Fantasma founder, Jon Stoll was indeed one of the “good” ones. I feel honored to have had been able to work with him. This comes as a bit of a shock, very sad news, he will be missed by many.
Excerpt from the Palm Beach Post
Full Story Fantasma Founder Turned Music Passion Into A Career
Jon Stoll, who turned a teenage love of rock ‘n’ roll into one of the largest independent promotion and performance companies in the nation, died Saturday at Good Samaritan Medical Center after an extended illness. He was 54.
While on vacation in August in Aspen, Colo., Mr. Stoll had a stroke that required surgery to remove a blood clot in his brain. About a month later, he returned to a rehabilitation center in Boynton Beach, but complications, including a brain cancer, resulted in a transfer a few weeks ago to Good Samaritan in West Palm Beach.
In the mid-’90s, Mr. Stoll was one of the few independent promoters who refused buyout attempts by large corporations, maintaining that it was bad for business and bad for artists.
“I just think it’s unfortunate that there are less options for artists,” he told The New York Times in 2006. “If you have no options, then you have to deal with one buyer – and whatever they decide to pay you.”
From today’s Lefsetz Letter, nice tribute to Jon and his vision. John, Bill Graham, Chicago’s Jam Productions, independent promoters in general, they are strong spirits, and certainly not a dying breed. Lefsetz defiantly stuck a chord with me, my eyes tend to glaze over when I reminisce about the early 90′s rave days . . . He touches on some very relevant realities in the concert promotion business today, this would not be the first time I said I feel this model is in danger of going the way of the majors, and the clock is ticking for them as well.
Words: Bob Lefsetz
Fierce and independent. That not only describes Jon Stoll, but Arny and Jerry over at JAM, all the cats who said no to Bob Sillerman.
Can you imagine turning down millions? Double digit millions? That’s what these guys did. They all loved cash, but it wasn’t the most important thing. They loved music. And they needed to work.
Jon Stoll will work no more.
Whenever we were in the same room, Jon would seek me out. Something was always bothering him. Didn’t everybody SEE? That they were taking the wrong path, that it was bad for business?
But Jon wasn’t only a complainer. With a gleam in his eye he’d tell you about his new project. Not boasting, but proudly putting forth what started in his heart, and had come to fruition.
Last year in Aspen, it was Jon who complained most loudly about the secondary market. He wasn’t like those idiots in the U.K., too stupid to know their own business, wanting a piece of what others had created with their ingenuity, he was worried about the FAN! We had to take care of the fan!
That’s what the late sixties and seventies were about for concert promoters, all of whom were independent. How could they create a show, a package, so enticing that people would line up to get in?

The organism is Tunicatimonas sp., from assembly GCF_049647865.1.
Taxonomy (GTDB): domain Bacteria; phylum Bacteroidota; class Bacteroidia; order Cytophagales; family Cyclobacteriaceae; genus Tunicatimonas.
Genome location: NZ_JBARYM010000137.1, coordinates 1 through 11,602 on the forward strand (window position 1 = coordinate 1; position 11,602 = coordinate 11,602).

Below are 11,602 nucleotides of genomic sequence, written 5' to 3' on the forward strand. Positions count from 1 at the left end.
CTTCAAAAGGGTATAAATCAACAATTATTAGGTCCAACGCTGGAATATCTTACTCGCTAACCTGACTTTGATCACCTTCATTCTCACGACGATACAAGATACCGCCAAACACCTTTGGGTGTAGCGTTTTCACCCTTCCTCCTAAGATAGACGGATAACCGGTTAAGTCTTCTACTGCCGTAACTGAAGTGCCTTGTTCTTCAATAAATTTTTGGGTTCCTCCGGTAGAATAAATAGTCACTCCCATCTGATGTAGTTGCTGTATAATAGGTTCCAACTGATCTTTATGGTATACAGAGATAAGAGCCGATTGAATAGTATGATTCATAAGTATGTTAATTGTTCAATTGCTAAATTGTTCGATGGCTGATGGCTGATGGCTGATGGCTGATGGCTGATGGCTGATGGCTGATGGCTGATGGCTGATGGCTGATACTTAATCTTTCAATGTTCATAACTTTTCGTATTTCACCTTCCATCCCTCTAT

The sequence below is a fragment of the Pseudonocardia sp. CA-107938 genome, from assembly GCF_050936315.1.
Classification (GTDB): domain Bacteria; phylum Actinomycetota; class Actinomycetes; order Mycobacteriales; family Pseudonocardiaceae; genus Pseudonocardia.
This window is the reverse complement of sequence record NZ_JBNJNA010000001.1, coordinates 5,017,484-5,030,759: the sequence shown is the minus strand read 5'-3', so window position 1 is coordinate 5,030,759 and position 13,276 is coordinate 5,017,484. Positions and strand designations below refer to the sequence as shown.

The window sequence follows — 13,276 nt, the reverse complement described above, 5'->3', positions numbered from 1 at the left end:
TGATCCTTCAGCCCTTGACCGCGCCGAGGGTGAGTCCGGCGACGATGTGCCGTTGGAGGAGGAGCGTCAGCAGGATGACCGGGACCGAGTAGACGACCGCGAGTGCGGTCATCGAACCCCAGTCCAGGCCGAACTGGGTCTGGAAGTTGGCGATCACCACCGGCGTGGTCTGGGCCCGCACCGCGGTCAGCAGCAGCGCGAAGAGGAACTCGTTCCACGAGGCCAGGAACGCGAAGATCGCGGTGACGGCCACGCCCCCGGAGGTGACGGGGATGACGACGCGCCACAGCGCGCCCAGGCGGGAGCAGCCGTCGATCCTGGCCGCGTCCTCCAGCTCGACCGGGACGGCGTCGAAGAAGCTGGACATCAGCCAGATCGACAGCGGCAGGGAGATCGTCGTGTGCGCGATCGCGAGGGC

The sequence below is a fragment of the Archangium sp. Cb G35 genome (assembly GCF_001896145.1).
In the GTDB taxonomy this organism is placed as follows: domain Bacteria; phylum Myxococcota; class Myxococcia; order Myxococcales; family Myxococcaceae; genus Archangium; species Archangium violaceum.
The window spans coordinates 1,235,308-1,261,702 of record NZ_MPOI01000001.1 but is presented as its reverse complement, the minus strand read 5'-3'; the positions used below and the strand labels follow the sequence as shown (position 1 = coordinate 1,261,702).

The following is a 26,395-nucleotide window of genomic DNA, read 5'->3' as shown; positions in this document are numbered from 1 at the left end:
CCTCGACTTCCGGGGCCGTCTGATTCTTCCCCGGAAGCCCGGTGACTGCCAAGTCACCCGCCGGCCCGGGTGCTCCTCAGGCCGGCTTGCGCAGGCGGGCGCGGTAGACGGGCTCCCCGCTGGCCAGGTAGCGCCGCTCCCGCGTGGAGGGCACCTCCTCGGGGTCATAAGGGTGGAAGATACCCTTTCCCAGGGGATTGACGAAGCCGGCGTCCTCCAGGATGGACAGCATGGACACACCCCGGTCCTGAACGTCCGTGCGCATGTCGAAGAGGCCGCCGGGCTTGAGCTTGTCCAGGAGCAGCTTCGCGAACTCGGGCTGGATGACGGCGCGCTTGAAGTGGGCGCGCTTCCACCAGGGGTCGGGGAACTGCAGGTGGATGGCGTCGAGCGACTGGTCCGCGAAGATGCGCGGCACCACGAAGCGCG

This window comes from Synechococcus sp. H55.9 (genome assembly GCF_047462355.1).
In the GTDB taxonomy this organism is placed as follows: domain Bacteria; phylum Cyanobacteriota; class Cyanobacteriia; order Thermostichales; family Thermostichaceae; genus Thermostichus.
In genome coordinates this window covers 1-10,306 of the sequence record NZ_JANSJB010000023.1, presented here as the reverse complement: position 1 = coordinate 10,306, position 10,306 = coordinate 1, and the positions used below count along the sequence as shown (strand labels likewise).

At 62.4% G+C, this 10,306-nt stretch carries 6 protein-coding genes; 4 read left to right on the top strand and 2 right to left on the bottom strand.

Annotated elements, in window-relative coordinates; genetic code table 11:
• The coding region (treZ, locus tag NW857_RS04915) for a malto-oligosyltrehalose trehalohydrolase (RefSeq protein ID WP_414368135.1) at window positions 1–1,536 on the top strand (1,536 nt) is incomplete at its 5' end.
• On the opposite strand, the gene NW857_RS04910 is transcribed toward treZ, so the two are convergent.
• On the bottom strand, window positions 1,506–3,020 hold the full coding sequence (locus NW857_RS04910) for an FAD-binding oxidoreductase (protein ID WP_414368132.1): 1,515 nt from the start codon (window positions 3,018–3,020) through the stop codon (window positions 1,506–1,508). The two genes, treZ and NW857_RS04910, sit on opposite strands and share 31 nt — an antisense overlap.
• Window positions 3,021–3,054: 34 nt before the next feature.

And line up, they did. Back in those days, the hardest part was GETTING A TICKET! Music drove the culture. You had to be at the show. Not only to be able to tell your buddies, but to feel the buzz.
Speak with the guys who promoted shows back then. Their eyes will glaze over. They’ve got enough stories to keep you up six nights in a row. They hung with the acts, they had wild experiences. They weren’t corporations, but PEOPLE!
It’s a different business today. Focus on “business”. Unlike the days when Frank Barsalona was in partnership with promoters, there’s a clear division between agents and promoters today. Agents, instructed by acts and managers, rape promoters. And most promoters have to do their damndest to steal back, or employ subterfuge to make a profit, like the insane add-ons to TicketMaster fees.
You can’t have a team of artists. You can no longer create acts on TV (Checked Jordin Sparks’ SoundScan? Did you see all those Idols being dropped from BMG?) Great artists, lasting artists, are sui generis. One of a kind. Unique. And the more out there they are, the more risks they take, the more the public likes them, the longer their careers.
It used to be the same with industry infrastructure. It was not about being a company man, but following your instincts, your dreams, not limiting yourself, not doing what was expedient, but NECESSARY! Bill Graham yelled ad infinitum. But it was part of his charm. You believed he was JUST THAT PASSIONATE! And he had to be, his income was not guaranteed, only by his own wits could he stay in business.
The music world just lost an original. One in a long line of originals. A colorful risk-taker, with personality.
You can’t steal the concert experience online. Touring is the one bastion that has survived the Internet quite well. But consolidation has done nothing for the fan. One only hopes that there’s room for entrepreneurs, to follow in Bill Graham’s footsteps. In Jon Stoll’s.
Jon Stoll wasn’t there in the beginning. He was too young. But he was bitten by the bug. And found a way in. He needed to find a way in.
54 is way too young to die. But in his time here on Earth, Jon packed in a lot of living, a lot of good shows. He didn’t hold back, he went full throttle. Let him be a beacon for the younger generation. You’re never truly closed out, there’s always a way in. If you follow your heart, if you’re not worried about doing it the same way as everybody else, if you’re not afraid of giving the middle finger to the corporate bullies, as long as you grip the fan in a bear hug, loving him every minute of the day.